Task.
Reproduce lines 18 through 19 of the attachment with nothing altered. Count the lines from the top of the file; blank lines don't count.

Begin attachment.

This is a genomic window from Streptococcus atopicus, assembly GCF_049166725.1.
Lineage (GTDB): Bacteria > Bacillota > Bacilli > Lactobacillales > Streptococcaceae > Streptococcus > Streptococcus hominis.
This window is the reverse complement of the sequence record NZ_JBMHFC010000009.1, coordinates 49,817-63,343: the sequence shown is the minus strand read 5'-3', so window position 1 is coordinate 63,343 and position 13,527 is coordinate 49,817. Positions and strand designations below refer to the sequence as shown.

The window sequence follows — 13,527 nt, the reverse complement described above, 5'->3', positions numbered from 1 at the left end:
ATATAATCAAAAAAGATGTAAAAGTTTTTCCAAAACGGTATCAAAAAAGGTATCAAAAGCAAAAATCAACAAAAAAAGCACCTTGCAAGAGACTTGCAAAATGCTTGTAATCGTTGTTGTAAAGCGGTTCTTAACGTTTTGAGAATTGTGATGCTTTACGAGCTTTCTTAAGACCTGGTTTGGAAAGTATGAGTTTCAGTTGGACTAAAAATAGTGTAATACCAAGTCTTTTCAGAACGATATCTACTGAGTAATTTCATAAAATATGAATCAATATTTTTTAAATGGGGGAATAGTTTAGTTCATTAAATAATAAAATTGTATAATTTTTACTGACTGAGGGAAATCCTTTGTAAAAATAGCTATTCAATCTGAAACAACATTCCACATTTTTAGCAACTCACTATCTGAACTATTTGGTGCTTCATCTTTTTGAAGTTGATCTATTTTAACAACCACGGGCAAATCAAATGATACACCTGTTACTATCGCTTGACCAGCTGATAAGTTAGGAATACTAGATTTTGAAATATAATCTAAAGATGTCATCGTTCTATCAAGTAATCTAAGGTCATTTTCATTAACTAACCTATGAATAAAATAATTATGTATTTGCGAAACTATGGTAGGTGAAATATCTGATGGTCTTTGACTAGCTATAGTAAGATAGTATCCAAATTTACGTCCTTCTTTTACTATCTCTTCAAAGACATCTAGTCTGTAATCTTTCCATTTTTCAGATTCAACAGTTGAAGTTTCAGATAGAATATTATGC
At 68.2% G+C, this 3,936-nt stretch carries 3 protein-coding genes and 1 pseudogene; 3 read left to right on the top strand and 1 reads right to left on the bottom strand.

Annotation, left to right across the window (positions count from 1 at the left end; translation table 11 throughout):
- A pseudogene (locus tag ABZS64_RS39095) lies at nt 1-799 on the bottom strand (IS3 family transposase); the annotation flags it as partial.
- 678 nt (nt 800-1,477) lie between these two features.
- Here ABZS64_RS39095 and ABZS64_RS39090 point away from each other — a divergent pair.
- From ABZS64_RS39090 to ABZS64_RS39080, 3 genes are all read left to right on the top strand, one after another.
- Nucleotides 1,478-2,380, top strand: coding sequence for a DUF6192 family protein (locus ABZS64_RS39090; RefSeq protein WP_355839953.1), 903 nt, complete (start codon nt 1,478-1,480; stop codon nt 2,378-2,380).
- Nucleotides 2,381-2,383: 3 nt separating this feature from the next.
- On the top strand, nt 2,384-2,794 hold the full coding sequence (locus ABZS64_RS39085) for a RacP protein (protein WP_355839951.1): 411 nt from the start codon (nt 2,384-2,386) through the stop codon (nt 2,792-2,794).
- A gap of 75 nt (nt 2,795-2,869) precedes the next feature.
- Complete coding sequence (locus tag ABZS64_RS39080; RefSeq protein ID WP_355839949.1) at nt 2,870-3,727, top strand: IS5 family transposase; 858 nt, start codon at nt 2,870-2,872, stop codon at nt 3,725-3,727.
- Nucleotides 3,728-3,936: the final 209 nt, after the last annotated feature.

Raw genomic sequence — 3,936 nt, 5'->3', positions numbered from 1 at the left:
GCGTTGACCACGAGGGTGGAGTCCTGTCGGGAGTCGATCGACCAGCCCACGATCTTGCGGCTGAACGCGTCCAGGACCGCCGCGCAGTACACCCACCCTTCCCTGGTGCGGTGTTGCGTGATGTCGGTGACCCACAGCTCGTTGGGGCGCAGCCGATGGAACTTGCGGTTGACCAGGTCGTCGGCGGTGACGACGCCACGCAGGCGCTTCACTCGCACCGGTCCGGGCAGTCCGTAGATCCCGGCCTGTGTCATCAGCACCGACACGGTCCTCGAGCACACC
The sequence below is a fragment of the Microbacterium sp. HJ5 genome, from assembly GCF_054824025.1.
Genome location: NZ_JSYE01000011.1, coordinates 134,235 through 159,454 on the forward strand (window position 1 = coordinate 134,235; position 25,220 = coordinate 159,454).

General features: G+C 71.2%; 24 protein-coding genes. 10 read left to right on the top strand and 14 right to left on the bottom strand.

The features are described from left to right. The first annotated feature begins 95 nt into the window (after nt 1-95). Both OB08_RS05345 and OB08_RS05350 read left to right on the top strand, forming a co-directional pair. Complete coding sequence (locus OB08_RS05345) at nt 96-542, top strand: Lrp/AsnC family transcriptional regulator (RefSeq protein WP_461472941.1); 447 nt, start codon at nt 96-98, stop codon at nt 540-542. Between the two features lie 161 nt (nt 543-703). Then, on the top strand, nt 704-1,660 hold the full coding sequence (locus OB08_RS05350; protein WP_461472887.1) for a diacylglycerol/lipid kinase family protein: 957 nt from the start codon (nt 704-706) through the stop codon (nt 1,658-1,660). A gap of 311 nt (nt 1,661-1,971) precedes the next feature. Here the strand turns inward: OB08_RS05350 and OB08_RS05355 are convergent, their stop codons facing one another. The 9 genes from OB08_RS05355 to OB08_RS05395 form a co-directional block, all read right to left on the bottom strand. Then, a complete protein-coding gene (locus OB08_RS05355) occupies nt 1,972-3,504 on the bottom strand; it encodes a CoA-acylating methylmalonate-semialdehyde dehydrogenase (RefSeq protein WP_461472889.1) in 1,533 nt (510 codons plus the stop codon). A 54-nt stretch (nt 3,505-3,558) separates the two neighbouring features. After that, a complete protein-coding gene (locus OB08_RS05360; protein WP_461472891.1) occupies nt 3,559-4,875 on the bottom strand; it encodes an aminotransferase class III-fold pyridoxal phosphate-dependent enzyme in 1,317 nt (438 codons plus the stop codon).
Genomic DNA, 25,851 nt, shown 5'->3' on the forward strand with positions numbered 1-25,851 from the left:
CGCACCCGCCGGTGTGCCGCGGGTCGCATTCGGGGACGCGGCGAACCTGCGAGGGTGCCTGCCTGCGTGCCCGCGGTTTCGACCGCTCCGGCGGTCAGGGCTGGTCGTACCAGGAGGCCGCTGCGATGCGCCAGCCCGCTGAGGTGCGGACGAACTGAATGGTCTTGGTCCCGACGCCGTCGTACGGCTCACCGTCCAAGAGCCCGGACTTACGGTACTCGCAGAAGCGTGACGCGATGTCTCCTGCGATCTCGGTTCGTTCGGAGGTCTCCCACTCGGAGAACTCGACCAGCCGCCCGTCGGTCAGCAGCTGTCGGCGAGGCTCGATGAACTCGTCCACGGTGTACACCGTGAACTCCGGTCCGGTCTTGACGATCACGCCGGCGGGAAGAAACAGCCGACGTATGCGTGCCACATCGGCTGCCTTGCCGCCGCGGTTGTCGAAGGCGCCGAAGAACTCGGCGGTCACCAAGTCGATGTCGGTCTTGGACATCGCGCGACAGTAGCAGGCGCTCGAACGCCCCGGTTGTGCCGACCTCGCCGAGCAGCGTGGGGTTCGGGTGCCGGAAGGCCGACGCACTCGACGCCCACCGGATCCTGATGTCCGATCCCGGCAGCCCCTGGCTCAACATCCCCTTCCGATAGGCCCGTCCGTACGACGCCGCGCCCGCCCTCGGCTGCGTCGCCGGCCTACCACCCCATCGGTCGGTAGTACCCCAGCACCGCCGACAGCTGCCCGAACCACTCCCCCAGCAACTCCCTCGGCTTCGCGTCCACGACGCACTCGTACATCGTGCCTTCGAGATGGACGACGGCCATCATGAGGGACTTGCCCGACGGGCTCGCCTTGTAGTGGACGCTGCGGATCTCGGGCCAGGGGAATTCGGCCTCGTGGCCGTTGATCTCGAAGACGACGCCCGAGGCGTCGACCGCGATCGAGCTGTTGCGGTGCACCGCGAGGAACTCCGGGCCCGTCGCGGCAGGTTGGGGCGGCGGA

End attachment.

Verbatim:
Raw genomic sequence — 3,936 nt, 5'->3', positions numbered from 1 at the left:
GCGTTGACCACGAGGGTGGAGTCCTGTCGGGAGTCGATCGACCAGCCCACGATCTTGCGGCTGAACGCGTCCAGGACCGCCGCGCAGTACACCCACCCTTCCCTGGTGCGGTGTTGCGTGATGTCGGTGACCCACAGCTCGTTGGGGCGCAGCCGATGGAACTTGCGGTTGACCAGGTCGTCGGCGGTGACGACGCCACGCAGGCGCTTCACTCGCACCGGTCCGGGCAGTCCGTAGATCCCGGCCTGTGTCATCAGCACCGACACGGTCCTCGAGCACACC